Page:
Dickens’ taste in plot seems to have been influenced by the eighteenth-century novelist Henry Fielding (Joseph Andrews, 1742; Tom Jones, 1749) than by anyone else. In any event, the typical Dickens plot, like the plots of Fielding, is complicated, loosely constructed, and highly dramatic in the incidents that make it up. The main plot is usually interwoven with a number of subplots that involve numerous incidents and cover a period of several, or many, years. Such multiplicity militates against the possibility of feeling the story’s unity distinctly — that is, of holding all the incidents in our mind at once and feeling their connectedness. Plot looseness (looseness of construction) can mean various things. Some of the subplots may not be related to the main plot; one or more of the subplots may be more tightly developed or inherently more interesting than the main plot; creaky devices of highly improbable coincidence may be brought in to get the author out of a jam created by lack of advance planning; or the main plot itself may consist of several self-contained episodes rather than of a central, developing, unified action. The main plot of Bleak House — the story of Lady Dedlock’s past unfolding in the present and developing into a new situation that involves the book’s other heroine, Esther Summerson — though complicated is artistically controlled, and the subplots are kept subordinate and, for the most part, are woven smoothly into it.
Plot, in the sense of meaningfully related mental and physical actions, implies directed movement and change. It therefore possesses inherent energy, dynamism. Dickens, an energetic, ambitious, relatively extroverted artist, a born entertainer and lover of vivacity, could be expected to put much of his novelistic stock in plot. This disposition alone would also explain the fact that Dickens’ books feature highly dramatic — sometimes melodramatic — sentences. Dickens loved histrionic, action-crammed theatre. He haunted London’s theatres, wrote and acted in several plays himself, and loved to give dramatic readings. It isn’t surprising that he allowed theatre itself to influence his fiction.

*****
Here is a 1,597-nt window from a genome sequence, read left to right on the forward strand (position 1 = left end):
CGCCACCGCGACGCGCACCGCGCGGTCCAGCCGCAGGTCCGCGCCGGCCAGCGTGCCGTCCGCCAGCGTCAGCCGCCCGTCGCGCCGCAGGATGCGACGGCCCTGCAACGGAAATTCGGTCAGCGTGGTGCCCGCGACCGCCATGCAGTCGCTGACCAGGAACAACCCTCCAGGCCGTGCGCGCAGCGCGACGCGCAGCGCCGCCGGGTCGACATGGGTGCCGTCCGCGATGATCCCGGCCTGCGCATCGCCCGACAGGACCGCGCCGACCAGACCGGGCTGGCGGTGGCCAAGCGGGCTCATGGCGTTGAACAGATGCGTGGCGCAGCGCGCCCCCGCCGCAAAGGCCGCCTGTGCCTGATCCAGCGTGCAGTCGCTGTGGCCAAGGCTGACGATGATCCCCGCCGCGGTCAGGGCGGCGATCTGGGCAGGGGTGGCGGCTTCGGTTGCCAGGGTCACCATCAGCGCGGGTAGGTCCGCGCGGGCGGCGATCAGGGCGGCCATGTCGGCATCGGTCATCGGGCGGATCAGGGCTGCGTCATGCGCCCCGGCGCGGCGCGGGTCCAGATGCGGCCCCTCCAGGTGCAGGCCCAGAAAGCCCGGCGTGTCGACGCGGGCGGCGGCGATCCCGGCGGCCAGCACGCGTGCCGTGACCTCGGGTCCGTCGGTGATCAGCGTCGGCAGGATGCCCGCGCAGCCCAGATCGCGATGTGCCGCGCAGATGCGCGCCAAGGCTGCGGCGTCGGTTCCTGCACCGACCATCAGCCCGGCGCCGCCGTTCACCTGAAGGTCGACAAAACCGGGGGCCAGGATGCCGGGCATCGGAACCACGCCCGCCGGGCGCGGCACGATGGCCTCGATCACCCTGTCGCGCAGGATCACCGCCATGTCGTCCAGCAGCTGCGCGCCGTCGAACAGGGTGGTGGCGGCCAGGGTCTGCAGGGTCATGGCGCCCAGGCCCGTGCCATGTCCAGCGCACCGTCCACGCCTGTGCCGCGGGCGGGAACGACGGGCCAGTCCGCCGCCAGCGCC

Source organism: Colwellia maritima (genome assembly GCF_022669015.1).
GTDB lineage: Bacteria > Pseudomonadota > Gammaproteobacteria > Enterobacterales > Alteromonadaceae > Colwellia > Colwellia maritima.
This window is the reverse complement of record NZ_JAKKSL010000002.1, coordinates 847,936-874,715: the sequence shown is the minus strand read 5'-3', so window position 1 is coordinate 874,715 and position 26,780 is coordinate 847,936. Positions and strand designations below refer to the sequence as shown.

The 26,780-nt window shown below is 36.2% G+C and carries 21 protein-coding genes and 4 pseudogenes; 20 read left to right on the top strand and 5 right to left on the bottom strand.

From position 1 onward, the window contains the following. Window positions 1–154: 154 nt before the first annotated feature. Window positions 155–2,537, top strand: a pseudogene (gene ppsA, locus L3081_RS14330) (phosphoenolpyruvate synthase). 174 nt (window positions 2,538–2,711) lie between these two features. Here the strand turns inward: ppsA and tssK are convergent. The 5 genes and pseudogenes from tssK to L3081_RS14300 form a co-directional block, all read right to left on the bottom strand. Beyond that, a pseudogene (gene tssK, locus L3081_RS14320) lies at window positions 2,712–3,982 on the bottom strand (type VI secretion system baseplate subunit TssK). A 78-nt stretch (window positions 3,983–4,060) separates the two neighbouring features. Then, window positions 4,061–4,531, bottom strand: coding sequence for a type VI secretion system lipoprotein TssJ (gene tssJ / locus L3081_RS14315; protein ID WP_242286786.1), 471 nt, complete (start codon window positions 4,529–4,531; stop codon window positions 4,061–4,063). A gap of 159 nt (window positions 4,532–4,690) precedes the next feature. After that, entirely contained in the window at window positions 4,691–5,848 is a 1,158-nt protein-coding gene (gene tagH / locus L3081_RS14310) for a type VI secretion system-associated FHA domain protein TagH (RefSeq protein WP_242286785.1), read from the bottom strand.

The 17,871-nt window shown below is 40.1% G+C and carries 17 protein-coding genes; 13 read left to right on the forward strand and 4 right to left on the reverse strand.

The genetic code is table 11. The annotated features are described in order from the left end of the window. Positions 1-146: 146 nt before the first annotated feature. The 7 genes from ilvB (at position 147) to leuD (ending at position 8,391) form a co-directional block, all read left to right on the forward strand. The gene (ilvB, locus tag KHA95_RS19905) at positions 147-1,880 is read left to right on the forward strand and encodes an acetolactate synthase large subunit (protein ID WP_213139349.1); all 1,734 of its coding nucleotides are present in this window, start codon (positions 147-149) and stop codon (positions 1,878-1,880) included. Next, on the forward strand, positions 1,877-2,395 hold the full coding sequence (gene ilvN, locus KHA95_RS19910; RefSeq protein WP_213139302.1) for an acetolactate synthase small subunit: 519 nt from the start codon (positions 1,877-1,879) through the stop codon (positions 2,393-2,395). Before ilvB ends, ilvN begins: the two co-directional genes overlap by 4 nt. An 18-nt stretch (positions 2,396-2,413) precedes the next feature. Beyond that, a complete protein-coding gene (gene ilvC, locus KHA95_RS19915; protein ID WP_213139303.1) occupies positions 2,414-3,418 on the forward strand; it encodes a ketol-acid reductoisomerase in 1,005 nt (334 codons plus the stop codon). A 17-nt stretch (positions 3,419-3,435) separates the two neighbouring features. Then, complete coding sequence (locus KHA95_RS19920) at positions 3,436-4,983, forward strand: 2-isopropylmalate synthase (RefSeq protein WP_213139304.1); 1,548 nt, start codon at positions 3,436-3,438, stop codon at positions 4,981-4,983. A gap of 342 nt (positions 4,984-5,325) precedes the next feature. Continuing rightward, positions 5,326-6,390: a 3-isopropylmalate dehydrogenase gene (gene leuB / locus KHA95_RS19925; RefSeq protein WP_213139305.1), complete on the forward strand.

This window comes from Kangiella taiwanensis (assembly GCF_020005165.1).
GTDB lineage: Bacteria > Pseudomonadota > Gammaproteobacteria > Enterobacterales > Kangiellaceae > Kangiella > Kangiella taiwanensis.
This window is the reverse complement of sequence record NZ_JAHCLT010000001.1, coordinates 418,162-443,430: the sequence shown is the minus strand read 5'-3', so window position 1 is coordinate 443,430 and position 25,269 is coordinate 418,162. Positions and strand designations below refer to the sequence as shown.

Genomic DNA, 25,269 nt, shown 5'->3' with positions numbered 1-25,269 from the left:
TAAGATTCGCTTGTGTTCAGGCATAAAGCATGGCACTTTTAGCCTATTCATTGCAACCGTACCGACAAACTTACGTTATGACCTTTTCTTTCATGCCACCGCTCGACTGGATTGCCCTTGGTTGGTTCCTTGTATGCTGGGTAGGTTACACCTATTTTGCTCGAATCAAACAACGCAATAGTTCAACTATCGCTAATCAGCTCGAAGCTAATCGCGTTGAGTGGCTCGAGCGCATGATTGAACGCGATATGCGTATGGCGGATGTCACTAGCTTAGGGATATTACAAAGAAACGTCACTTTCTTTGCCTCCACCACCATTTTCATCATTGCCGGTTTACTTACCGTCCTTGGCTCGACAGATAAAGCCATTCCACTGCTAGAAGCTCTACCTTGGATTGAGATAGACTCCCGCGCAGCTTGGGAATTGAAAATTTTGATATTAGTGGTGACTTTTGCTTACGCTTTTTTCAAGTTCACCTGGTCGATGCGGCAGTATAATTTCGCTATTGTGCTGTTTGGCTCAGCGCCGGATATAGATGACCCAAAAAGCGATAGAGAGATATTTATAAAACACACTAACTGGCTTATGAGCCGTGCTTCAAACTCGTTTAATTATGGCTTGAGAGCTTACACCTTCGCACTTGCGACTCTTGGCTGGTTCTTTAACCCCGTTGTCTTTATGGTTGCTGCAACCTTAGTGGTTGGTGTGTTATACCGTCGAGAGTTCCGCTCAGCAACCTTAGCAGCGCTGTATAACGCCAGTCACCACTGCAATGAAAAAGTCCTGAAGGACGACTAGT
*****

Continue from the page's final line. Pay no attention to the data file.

In the twentieth century, the deliberately “plotless” novel has had a certain vogue. A number of talented and not-so-talented writers (Virginia Woolf, among the former) decided that since life itself from hour to hour and day to day is seldom dramatic and (worse yet!) sometimes not even noticeably meaningful, truly lifelike (realistic) fiction could forego the luxury of plot. Taking its cue from such writers and their admiring critics, classroom teaching of literature has shown a tendency to think that only bumpkins insist on plot. The same indifference to, or contempt for plot has been shown by writers who proffer, and critics and teachers who want, a social-political (ideological) message more than anything else. Finally, as the stock of writers’ and critics’ psychological or psychiatric probing of characters has gone up, the value of plot has gone correspondingly down.
It may be worthwhile to note that meaningful action, whether physical or mental, does have a certain charm. In fact, at least outside the English classroom and the critical essay, it is common knowledge that of all the kinds of material that may be presented to us, meaningful action is the kind most likely to hold our interest and generate excitement. Whatever literary critics “in the know” may claim, the fact is that the human species has an insatiable thirst for directed action, whether physical as at Wimbledon or mental as in Elsinore. It is also a fact that virtually all of the stories and plays that have come to be regarded as classics, from the Iliad to Kim, have been “full of plot.”